Here today, gone tomorrow doesn't cut it for Memo Faraj. As a fashion industry executive, he steers clear of "fast fashion." Look around his old Colonial home in Milton, Delaware, and it's clear he also avoids "fast interior design." The decor is a thoughtfully collected mix of pieces that have staying power, such as classic ship paintings and vintage globes.
Memo credits his shopping and decorating savvy from watching his parents design and alter clothing for their tailor shop. "They taught me to never settle for the ordinary, and to pay attention to details and craftsmanship," he says. "My parents always had the mindset that if you're going to live with something, you should love it so much you'll enjoy it for years to come."
That philosophy flourished as Memo began hunting at flea markets and consignment stores, as well as online, to outfit the home he dubbed "Memo's Bungalow." He focused on pieces that reflect his passions and that have personality. Ship paintings, pieces of coral and shades of blue give the home a classic but moody nautical feel. "I get lost in the stories of seascapes," Memo says. "Maybe I was a sea captain in another life."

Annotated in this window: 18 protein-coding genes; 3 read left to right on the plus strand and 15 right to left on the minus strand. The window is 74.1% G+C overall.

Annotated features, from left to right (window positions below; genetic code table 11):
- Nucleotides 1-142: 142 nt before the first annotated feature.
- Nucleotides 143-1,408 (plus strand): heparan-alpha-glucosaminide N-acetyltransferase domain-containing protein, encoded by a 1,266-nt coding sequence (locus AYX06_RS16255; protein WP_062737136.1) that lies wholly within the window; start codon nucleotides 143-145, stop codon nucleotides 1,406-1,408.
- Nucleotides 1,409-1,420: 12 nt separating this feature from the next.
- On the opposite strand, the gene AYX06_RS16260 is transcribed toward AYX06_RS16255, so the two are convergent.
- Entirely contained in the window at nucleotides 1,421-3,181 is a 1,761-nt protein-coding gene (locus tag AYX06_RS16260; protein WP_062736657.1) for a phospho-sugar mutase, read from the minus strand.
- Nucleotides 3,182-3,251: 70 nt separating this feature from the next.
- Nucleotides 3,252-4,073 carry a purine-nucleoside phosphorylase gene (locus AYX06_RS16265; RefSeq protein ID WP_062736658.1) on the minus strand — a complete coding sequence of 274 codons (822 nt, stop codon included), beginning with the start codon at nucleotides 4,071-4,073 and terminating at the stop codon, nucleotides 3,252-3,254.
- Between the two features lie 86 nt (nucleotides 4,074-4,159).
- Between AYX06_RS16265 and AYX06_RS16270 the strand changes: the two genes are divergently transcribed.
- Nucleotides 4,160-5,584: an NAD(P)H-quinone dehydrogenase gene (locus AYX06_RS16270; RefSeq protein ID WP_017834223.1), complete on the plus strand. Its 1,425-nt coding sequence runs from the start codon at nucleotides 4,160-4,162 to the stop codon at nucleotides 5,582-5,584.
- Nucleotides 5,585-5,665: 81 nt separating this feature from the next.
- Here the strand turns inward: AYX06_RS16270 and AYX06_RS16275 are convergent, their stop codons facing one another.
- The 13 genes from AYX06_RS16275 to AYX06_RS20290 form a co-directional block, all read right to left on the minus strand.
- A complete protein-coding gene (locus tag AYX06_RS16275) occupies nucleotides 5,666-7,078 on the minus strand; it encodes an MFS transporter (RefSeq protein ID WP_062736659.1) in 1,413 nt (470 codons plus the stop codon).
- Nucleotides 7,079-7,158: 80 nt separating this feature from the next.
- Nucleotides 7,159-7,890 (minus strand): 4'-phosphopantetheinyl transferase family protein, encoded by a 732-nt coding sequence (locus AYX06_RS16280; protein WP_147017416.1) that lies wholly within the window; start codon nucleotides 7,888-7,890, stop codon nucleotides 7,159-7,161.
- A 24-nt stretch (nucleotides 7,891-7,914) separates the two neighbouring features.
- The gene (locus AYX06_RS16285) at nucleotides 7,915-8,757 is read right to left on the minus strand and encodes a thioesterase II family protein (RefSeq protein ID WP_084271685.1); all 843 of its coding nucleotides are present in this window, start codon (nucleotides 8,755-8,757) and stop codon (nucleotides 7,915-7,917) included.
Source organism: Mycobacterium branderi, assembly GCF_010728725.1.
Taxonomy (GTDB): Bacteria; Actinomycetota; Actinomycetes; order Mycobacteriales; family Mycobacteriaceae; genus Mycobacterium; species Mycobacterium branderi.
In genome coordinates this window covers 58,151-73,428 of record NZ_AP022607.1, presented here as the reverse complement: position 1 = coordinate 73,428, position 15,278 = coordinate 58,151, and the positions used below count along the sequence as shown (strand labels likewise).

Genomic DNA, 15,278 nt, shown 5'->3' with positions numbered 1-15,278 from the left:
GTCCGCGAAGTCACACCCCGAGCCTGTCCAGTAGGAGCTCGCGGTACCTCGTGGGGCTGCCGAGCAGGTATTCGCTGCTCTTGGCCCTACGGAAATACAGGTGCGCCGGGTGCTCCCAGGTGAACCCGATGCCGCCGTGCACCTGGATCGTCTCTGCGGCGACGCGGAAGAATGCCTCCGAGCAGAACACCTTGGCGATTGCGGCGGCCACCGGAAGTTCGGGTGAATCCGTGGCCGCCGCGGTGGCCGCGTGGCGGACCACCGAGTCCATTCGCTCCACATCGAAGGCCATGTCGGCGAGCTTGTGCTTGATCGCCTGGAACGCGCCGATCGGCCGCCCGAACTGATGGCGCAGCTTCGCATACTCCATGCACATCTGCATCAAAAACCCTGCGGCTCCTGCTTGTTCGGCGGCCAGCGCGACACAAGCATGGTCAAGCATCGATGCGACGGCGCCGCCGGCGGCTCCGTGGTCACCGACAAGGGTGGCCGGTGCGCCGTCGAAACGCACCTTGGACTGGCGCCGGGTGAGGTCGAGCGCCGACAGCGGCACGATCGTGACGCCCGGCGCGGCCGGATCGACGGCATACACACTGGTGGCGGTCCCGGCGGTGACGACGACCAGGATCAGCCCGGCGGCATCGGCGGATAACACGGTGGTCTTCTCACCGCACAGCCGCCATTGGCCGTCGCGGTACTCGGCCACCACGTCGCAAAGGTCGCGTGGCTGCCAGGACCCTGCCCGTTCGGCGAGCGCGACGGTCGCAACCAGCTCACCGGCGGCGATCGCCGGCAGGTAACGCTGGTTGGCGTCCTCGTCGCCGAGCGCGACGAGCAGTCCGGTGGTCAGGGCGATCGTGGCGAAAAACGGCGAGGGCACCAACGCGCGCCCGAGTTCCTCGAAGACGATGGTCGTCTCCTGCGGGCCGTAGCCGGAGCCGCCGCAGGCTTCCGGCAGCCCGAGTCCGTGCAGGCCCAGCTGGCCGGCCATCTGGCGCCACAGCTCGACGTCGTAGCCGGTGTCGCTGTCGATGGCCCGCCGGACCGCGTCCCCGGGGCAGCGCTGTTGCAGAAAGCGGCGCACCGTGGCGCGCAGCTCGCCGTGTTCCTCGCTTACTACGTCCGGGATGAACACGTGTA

Along with the timeless pieces, there are quirky finds, too, such as the monkey wearing a fez that sits on an end table in the den. It's all part of Memo's plan to create a home that's uniquely him. "A space is a much better reflection of someone's taste and personality when it doesn't look generic," he says. "The combination of different moods, genres and styles inspires me."
"I want people to feel at home. Having items with a bit of nostalgia does that." —Memo Faraj